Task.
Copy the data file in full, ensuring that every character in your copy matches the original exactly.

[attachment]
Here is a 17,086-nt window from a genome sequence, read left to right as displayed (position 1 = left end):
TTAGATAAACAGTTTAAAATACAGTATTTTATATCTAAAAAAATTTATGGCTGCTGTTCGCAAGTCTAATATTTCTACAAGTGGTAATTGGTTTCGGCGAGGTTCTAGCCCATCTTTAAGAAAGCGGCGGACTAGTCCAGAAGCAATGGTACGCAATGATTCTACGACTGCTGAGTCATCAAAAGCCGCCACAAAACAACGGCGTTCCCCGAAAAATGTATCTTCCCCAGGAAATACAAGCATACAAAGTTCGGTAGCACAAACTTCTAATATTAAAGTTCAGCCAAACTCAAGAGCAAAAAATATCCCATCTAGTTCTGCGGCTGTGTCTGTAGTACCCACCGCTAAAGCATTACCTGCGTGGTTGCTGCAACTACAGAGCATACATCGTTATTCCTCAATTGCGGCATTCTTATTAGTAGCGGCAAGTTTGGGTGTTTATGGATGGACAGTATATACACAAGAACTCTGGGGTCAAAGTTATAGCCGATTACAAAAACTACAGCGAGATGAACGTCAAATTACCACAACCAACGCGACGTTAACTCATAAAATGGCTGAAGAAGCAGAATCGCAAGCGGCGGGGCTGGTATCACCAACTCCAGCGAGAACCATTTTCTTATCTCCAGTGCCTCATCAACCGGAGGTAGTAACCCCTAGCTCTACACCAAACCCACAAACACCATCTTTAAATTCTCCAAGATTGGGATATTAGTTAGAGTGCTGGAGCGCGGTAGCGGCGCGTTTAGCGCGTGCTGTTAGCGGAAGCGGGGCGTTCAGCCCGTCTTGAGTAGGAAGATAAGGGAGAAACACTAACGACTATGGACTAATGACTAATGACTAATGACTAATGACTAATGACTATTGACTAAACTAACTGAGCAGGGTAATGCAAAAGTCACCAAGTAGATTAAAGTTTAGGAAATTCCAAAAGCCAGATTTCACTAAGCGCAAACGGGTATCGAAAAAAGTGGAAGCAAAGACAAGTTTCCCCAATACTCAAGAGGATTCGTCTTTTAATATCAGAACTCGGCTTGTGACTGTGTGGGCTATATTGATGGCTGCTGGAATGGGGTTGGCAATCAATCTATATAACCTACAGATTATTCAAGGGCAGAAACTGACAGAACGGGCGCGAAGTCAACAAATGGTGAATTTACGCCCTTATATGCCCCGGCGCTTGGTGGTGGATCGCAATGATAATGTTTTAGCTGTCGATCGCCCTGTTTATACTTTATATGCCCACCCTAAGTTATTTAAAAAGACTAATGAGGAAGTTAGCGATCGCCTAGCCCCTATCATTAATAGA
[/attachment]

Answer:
Here is a 17,086-nt window from a genome sequence, read left to right as displayed (position 1 = left end):
TTAGATAAACAGTTTAAAATACAGTATTTTATATCTAAAAAAATTTATGGCTGCTGTTCGCAAGTCTAATATTTCTACAAGTGGTAATTGGTTTCGGCGAGGTTCTAGCCCATCTTTAAGAAAGCGGCGGACTAGTCCAGAAGCAATGGTACGCAATGATTCTACGACTGCTGAGTCATCAAAAGCCGCCACAAAACAACGGCGTTCCCCGAAAAATGTATCTTCCCCAGGAAATACAAGCATACAAAGTTCGGTAGCACAAACTTCTAATATTAAAGTTCAGCCAAACTCAAGAGCAAAAAATATCCCATCTAGTTCTGCGGCTGTGTCTGTAGTACCCACCGCTAAAGCATTACCTGCGTGGTTGCTGCAACTACAGAGCATACATCGTTATTCCTCAATTGCGGCATTCTTATTAGTAGCGGCAAGTTTGGGTGTTTATGGATGGACAGTATATACACAAGAACTCTGGGGTCAAAGTTATAGCCGATTACAAAAACTACAGCGAGATGAACGTCAAATTACCACAACCAACGCGACGTTAACTCATAAAATGGCTGAAGAAGCAGAATCGCAAGCGGCGGGGCTGGTATCACCAACTCCAGCGAGAACCATTTTCTTATCTCCAGTGCCTCATCAACCGGAGGTAGTAACCCCTAGCTCTACACCAAACCCACAAACACCATCTTTAAATTCTCCAAGATTGGGATATTAGTTAGAGTGCTGGAGCGCGGTAGCGGCGCGTTTAGCGCGTGCTGTTAGCGGAAGCGGGGCGTTCAGCCCGTCTTGAGTAGGAAGATAAGGGAGAAACACTAACGACTATGGACTAATGACTAATGACTAATGACTAATGACTAATGACTATTGACTAAACTAACTGAGCAGGGTAATGCAAAAGTCACCAAGTAGATTAAAGTTTAGGAAATTCCAAAAGCCAGATTTCACTAAGCGCAAACGGGTATCGAAAAAAGTGGAAGCAAAGACAAGTTTCCCCAATACTCAAGAGGATTCGTCTTTTAATATCAGAACTCGGCTTGTGACTGTGTGGGCTATATTGATGGCTGCTGGAATGGGGTTGGCAATCAATCTATATAACCTACAGATTATTCAAGGGCAGAAACTGACAGAACGGGCGCGAAGTCAACAAATGGTGAATTTACGCCCTTATATGCCCCGGCGCTTGGTGGTGGATCGCAATGATAATGTTTTAGCTGTCGATCGCCCTGTTTATACTTTATATGCCCACCCTAAGTTATTTAAAAAGACTAATGAGGAAGTTAGCGATCGCCTAGCCCCTATCATTAATAGA